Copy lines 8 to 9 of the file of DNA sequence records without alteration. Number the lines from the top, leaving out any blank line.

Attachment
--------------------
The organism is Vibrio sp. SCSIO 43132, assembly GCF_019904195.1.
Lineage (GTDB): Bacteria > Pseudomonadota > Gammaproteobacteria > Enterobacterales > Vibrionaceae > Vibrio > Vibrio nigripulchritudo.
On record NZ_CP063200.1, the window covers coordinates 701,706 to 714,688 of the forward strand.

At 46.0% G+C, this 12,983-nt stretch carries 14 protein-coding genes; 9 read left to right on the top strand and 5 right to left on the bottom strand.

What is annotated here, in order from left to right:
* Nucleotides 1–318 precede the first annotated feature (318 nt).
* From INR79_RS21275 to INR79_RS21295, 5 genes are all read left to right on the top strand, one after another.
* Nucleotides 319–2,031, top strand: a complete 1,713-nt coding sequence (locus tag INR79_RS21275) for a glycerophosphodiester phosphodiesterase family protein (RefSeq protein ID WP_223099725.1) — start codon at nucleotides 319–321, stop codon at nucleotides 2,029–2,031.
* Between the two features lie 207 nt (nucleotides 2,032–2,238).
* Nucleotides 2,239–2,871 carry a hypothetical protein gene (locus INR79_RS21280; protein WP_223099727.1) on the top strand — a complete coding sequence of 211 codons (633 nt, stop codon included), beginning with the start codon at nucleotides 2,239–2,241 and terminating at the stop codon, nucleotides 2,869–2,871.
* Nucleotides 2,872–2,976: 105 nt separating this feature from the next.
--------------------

* Nucleotides 319–2,031, top strand: a complete 1,713-nt coding sequence (locus tag INR79_RS21275) for a glycerophosphodiester phosphodiesterase family protein (RefSeq protein ID WP_223099725.1) — start codon at nucleotides 319–321, stop codon at nucleotides 2,029–2,031.
* Between the two features lie 207 nt (nucleotides 2,032–2,238).